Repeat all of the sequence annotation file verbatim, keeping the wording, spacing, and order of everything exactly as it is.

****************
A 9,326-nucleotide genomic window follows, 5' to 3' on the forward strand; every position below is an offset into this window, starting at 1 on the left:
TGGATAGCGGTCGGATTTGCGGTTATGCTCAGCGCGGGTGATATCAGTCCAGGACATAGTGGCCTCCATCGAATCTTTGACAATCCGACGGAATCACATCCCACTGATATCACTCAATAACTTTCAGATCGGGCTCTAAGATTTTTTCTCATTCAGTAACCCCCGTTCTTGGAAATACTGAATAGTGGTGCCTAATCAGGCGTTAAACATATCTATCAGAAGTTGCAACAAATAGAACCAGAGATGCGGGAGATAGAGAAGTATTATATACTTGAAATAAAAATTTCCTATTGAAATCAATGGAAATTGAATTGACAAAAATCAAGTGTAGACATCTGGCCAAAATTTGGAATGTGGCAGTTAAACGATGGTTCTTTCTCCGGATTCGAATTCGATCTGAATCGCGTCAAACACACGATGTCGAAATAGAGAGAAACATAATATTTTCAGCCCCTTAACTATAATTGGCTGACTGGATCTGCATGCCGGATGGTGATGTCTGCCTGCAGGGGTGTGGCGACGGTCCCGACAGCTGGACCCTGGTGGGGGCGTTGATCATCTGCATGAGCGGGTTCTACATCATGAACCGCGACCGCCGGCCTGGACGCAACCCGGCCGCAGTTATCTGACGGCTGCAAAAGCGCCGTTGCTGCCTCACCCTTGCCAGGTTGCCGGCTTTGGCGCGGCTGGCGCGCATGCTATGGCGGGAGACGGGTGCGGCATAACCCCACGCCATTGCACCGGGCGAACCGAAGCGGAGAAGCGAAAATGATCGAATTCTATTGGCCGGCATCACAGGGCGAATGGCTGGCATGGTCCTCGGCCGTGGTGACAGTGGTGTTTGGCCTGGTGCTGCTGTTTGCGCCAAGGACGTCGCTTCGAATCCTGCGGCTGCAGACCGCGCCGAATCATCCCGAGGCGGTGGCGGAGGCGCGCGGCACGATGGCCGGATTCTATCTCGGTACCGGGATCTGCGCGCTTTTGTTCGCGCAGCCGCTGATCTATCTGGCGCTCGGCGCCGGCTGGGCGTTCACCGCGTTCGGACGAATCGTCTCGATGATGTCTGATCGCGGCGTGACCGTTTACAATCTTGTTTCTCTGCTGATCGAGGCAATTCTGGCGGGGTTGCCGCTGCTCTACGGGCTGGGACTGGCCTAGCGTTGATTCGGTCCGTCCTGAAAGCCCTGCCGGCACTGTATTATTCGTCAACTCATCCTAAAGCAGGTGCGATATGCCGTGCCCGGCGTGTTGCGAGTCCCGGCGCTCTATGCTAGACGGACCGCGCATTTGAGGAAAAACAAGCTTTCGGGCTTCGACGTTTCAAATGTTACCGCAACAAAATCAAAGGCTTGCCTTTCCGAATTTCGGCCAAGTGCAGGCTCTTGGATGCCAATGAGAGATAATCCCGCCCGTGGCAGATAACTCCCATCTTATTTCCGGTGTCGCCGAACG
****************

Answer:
A 9,326-nucleotide genomic window follows, 5' to 3' on the forward strand; every position below is an offset into this window, starting at 1 on the left:
TGGATAGCGGTCGGATTTGCGGTTATGCTCAGCGCGGGTGATATCAGTCCAGGACATAGTGGCCTCCATCGAATCTTTGACAATCCGACGGAATCACATCCCACTGATATCACTCAATAACTTTCAGATCGGGCTCTAAGATTTTTTCTCATTCAGTAACCCCCGTTCTTGGAAATACTGAATAGTGGTGCCTAATCAGGCGTTAAACATATCTATCAGAAGTTGCAACAAATAGAACCAGAGATGCGGGAGATAGAGAAGTATTATATACTTGAAATAAAAATTTCCTATTGAAATCAATGGAAATTGAATTGACAAAAATCAAGTGTAGACATCTGGCCAAAATTTGGAATGTGGCAGTTAAACGATGGTTCTTTCTCCGGATTCGAATTCGATCTGAATCGCGTCAAACACACGATGTCGAAATAGAGAGAAACATAATATTTTCAGCCCCTTAACTATAATTGGCTGACTGGATCTGCATGCCGGATGGTGATGTCTGCCTGCAGGGGTGTGGCGACGGTCCCGACAGCTGGACCCTGGTGGGGGCGTTGATCATCTGCATGAGCGGGTTCTACATCATGAACCGCGACCGCCGGCCTGGACGCAACCCGGCCGCAGTTATCTGACGGCTGCAAAAGCGCCGTTGCTGCCTCACCCTTGCCAGGTTGCCGGCTTTGGCGCGGCTGGCGCGCATGCTATGGCGGGAGACGGGTGCGGCATAACCCCACGCCATTGCACCGGGCGAACCGAAGCGGAGAAGCGAAAATGATCGAATTCTATTGGCCGGCATCACAGGGCGAATGGCTGGCATGGTCCTCGGCCGTGGTGACAGTGGTGTTTGGCCTGGTGCTGCTGTTTGCGCCAAGGACGTCGCTTCGAATCCTGCGGCTGCAGACCGCGCCGAATCATCCCGAGGCGGTGGCGGAGGCGCGCGGCACGATGGCCGGATTCTATCTCGGTACCGGGATCTGCGCGCTTTTGTTCGCGCAGCCGCTGATCTATCTGGCGCTCGGCGCCGGCTGGGCGTTCACCGCGTTCGGACGAATCGTCTCGATGATGTCTGATCGCGGCGTGACCGTTTACAATCTTGTTTCTCTGCTGATCGAGGCAATTCTGGCGGGGTTGCCGCTGCTCTACGGGCTGGGACTGGCCTAGCGTTGATTCGGTCCGTCCTGAAAGCCCTGCCGGCACTGTATTATTCGTCAACTCATCCTAAAGCAGGTGCGATATGCCGTGCCCGGCGTGTTGCGAGTCCCGGCGCTCTATGCTAGACGGACCGCGCATTTGAGGAAAAACAAGCTTTCGGGCTTCGACGTTTCAAATGTTACCGCAACAAAATCAAAGGCTTGCCTTTCCGAATTTCGGCCAAGTGCAGGCTCTTGGATGCCAATGAGAGATAATCCCGCCCGTGGCAGATAACTCCCATCTTATTTCCGGTGTCGCCGAACG